It is vital that you first speak to your doctor before beginning any exercise routine. They may recommend you to a physical therapist who can help you create a suitable workout regime.

They will help you determine the kind of exercise you should start with as well as the duration and frequency. You can try walking, swimming, tai chi, gardening, dancing, and so on.

Keep in mind that if you push yourself too much, it may result in an injury. Keep everything in moderation and follow your physical therapist’s advice to a T.

Prevent Yourself from Falling

You probably are affected by balance problems due to Parkinson’s disease. They can be quite hazardous. You need to be extra careful when you move, especially while working out. A little smartness can go a long way in such instances. 

The first obvious tip is to refrain from moving too fast. When you take a step, plant your heels first. Focus on maintaining your posture, by looking ahead instead of down to do this. Try to keep your hands free while walking to provide extra stability if required. Prevent yourself from walking backward.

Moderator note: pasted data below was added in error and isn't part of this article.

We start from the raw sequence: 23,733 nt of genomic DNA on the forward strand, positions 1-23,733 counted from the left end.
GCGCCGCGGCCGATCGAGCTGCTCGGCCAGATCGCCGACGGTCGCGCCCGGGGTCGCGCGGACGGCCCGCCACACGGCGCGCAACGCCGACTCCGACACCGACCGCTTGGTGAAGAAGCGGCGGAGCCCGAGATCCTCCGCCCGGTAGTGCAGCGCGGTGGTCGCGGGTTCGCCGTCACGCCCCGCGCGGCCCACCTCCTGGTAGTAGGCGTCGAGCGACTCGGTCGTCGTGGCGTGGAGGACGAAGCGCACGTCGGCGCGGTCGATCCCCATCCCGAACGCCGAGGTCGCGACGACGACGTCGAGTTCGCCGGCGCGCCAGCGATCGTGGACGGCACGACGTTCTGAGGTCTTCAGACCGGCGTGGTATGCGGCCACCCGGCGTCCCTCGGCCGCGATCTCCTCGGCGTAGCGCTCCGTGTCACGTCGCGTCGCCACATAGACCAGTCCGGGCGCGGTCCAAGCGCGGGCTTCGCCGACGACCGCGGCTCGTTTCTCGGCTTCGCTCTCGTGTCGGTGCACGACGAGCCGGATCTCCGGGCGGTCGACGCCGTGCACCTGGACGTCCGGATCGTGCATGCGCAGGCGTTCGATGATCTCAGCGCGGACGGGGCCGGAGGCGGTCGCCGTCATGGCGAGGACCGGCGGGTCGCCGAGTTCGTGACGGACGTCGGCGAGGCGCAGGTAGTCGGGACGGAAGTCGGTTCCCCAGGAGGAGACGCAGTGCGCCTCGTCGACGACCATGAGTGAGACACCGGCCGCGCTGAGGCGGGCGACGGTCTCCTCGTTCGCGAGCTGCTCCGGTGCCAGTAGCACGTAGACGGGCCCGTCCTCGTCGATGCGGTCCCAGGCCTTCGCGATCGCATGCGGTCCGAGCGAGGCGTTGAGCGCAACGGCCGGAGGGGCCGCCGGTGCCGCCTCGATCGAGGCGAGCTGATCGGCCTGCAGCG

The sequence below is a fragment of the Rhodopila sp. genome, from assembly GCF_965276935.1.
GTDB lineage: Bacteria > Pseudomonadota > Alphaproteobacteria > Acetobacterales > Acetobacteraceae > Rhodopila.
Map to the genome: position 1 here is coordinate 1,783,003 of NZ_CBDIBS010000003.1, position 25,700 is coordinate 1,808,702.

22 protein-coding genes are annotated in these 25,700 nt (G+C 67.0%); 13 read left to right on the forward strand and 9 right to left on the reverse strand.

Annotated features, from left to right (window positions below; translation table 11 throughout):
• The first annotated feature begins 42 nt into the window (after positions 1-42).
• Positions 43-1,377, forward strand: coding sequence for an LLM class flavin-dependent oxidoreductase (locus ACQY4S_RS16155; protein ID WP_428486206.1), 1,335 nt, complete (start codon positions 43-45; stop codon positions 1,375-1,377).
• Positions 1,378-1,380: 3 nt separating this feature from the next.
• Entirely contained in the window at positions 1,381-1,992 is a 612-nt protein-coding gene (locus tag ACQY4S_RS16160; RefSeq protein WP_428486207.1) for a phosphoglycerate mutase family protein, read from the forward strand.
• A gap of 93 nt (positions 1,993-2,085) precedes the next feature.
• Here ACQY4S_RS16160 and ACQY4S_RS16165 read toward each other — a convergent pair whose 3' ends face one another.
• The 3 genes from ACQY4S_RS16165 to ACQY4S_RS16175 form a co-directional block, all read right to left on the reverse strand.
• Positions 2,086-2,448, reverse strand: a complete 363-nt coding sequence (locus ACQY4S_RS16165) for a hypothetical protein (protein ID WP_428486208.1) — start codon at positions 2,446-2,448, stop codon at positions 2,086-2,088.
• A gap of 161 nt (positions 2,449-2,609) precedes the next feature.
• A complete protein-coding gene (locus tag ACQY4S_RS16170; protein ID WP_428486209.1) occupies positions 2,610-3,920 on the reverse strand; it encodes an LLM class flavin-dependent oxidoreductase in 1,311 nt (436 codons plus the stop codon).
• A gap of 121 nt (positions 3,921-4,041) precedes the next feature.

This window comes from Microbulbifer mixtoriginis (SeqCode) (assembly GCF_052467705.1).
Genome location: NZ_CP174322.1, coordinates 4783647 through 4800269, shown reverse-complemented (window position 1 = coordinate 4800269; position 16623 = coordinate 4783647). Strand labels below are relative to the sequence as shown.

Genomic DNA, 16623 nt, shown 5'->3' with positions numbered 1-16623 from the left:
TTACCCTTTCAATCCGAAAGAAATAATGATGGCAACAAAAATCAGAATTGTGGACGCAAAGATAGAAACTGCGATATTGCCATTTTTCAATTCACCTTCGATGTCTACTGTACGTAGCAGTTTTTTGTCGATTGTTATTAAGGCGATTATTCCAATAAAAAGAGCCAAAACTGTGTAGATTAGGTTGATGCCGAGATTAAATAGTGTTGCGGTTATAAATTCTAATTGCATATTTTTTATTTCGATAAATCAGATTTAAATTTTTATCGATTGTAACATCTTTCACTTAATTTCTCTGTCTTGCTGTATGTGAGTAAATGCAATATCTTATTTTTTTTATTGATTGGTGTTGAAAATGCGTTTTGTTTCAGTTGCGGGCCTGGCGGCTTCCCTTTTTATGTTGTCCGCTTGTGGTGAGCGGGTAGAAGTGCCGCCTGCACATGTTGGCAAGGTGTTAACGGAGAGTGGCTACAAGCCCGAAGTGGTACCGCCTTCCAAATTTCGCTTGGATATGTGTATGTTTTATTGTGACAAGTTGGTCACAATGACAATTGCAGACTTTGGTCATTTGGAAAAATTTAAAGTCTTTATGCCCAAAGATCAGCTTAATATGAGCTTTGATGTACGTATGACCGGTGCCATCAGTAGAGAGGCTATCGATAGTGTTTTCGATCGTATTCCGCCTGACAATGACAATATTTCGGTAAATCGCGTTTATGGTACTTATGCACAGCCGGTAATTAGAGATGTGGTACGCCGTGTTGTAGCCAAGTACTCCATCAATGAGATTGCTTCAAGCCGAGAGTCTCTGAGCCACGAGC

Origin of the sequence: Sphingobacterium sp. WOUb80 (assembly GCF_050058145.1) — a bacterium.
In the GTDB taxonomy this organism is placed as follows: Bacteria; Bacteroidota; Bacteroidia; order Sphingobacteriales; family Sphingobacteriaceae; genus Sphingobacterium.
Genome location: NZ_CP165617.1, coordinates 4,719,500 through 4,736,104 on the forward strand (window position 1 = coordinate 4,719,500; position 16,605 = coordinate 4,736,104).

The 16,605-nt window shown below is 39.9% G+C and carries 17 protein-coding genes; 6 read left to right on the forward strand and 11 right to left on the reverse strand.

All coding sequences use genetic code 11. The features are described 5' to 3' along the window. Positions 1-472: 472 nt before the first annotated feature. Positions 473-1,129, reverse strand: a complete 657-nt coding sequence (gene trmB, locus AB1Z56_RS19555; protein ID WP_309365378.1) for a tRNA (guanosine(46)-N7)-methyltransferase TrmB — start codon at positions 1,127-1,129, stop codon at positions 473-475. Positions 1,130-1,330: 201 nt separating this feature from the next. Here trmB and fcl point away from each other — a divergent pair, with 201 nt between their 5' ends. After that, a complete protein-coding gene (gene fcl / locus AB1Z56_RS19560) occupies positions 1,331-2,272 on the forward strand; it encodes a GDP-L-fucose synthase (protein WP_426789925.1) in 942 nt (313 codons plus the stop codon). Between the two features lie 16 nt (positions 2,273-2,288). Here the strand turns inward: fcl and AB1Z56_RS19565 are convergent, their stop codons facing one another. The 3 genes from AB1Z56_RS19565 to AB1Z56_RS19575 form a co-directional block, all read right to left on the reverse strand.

These steps, if taken properly, might be of help. If despite doing that you are still facing difficulties, opt for a device that will help you walk safer, such as a walker or a cane. 

Maintain a Healthy Sleeping Schedule

At times, Parkinson’s disease messes up your sleep. Sleep problems and abnormal dreams may stand in your way of a good night’s rest. Lack of sleep may worsen your other symptoms. It can also lead to loss of motivation and fatigue. 

There are a few things that may help you overcome it. Come up with a bedtime routine and follow it every night before going to bed. Try sticking to a schedule by waking up and falling asleep at the same time every day.